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Objectives: A longer postoperative care, needed for patients admitted to the hospital, is expensive and associated with increased morbidity and mortality, when compared with the outpatient setting. Outpatient therapy with continuous infusion of drugs with elastomeric pumps represents an effective method to address this problem. The aim of this work is to analyse the benefits in using elastomeric devices and to test their their behaviour towards drugs to changes during storage that could influence quality, safety and efficacy of the therapy.
Methods: Several drugs belonging to different therapeutic classes, including anticancer, analgesic opioids, local anesthetics and Non-Steroidal Anti-Inflammatory Drugs (NSAIDs) have been studied using a combined HPLC/LC-MS approach. Each drug was loaded in three different brands of elastomeric devices and the samples were withdrawn over 7 days and submitted to HPLC/LC-MS analyses.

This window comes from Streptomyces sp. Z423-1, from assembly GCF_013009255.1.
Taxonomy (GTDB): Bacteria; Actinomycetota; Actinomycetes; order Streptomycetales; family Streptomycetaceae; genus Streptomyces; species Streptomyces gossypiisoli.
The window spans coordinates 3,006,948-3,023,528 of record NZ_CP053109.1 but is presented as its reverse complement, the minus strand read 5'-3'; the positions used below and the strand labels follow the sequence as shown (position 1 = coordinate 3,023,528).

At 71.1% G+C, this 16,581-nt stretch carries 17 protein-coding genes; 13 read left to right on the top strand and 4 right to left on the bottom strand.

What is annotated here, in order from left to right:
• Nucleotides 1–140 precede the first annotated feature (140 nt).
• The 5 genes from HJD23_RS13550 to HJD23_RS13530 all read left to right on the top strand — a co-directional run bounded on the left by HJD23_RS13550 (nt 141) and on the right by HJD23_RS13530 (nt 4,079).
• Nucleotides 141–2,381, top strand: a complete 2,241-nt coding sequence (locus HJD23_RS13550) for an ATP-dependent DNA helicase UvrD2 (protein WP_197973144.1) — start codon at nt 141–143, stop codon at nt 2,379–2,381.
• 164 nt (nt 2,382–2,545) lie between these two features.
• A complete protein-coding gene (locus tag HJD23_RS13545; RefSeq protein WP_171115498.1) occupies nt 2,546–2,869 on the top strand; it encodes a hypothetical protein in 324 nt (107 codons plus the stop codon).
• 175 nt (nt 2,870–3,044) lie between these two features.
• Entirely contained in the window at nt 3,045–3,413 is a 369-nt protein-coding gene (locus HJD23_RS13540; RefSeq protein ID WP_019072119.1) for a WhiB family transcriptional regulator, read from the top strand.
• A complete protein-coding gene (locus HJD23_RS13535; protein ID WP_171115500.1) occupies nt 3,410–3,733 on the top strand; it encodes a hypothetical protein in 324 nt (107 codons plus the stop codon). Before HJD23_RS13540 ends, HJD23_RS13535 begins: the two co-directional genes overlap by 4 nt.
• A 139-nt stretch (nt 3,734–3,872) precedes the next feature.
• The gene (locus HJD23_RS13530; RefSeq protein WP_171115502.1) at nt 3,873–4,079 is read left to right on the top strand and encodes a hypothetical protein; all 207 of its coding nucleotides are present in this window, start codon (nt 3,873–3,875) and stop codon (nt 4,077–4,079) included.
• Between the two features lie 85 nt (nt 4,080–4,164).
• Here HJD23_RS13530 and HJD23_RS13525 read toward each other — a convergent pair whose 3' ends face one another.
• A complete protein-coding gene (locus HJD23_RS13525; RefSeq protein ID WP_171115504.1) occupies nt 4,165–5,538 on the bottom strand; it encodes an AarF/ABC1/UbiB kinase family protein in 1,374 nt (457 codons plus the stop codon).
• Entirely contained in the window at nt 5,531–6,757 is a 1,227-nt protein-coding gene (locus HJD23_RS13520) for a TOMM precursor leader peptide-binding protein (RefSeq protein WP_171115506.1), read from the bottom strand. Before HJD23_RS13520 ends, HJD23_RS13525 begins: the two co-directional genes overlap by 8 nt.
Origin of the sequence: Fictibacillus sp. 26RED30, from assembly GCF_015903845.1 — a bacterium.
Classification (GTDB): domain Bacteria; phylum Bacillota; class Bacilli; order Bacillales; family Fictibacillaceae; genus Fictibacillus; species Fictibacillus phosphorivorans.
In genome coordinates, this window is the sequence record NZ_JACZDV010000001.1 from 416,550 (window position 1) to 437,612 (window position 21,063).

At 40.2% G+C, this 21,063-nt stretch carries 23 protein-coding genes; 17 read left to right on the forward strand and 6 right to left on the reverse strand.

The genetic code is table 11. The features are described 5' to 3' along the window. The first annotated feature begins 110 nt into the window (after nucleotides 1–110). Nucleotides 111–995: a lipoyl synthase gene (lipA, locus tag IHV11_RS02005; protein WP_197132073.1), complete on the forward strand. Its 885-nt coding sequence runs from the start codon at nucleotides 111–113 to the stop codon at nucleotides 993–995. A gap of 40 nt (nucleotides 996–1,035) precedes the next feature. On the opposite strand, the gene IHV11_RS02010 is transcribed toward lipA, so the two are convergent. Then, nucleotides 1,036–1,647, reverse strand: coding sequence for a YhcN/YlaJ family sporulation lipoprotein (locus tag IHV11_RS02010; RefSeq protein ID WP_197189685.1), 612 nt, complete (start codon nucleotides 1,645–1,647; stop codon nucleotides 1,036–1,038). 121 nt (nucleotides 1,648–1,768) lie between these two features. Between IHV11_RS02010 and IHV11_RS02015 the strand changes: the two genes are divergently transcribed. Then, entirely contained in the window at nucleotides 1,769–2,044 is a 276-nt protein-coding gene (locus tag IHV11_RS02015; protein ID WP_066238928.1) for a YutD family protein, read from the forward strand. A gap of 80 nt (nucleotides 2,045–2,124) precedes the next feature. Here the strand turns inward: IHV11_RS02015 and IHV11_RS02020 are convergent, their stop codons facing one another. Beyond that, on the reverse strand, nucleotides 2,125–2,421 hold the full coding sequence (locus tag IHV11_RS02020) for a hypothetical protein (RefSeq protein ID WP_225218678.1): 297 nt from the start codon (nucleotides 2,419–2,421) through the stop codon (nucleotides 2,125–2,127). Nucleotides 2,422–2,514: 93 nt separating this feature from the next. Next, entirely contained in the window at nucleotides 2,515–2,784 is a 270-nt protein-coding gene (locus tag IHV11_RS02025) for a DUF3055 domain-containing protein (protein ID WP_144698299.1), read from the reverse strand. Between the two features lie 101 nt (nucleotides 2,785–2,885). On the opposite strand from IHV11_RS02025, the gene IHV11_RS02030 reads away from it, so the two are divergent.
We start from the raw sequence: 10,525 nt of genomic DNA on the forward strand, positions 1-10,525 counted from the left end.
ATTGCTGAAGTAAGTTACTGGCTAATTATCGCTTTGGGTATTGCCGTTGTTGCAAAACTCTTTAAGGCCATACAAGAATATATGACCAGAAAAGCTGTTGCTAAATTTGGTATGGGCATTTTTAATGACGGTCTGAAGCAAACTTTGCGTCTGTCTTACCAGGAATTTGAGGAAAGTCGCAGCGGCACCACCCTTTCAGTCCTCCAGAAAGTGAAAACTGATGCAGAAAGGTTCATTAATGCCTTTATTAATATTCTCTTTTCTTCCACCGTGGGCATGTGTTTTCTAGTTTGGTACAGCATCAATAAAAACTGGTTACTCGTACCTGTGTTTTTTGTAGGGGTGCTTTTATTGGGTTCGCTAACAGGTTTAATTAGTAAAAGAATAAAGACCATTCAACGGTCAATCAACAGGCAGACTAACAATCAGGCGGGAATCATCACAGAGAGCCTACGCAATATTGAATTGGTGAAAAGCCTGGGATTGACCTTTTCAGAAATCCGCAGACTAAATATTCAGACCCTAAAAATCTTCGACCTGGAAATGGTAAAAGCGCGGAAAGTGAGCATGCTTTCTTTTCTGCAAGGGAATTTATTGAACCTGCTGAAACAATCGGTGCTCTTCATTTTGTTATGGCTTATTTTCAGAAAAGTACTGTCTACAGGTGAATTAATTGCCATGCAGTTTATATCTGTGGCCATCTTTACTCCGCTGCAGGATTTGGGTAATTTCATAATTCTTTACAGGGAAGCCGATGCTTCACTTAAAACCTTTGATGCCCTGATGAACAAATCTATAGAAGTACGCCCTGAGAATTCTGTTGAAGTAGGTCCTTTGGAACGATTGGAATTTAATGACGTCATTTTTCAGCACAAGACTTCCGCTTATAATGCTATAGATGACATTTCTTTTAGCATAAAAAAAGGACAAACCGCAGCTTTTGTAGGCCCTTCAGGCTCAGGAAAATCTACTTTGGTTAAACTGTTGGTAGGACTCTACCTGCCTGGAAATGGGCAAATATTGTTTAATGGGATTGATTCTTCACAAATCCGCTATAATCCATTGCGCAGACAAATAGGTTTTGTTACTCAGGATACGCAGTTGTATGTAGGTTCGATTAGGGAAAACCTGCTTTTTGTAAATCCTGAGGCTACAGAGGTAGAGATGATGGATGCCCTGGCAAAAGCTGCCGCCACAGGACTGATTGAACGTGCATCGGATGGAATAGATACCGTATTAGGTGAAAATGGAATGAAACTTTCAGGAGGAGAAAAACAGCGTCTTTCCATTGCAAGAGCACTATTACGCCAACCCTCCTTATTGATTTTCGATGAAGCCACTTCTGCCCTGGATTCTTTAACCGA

Key-Findings: All tested drugs showed high stability in each filled device, in fact only a low variability, less than 5 %, in term of percentage change in chromatographic areas, was observed. Moreover additional peaks, due to degradation of drug and/or to medical device-drug interaction, have not been detected both in HPLC and LC-MS analysis.
Conclusion: Thanks to the implementation, within clinical protocols, of the use of these infusion systems, two important goals can be achieved: a) the keeping of the quality of care also out of hospitals and b) the reduction of tangible costs as well as intangible costs in health care.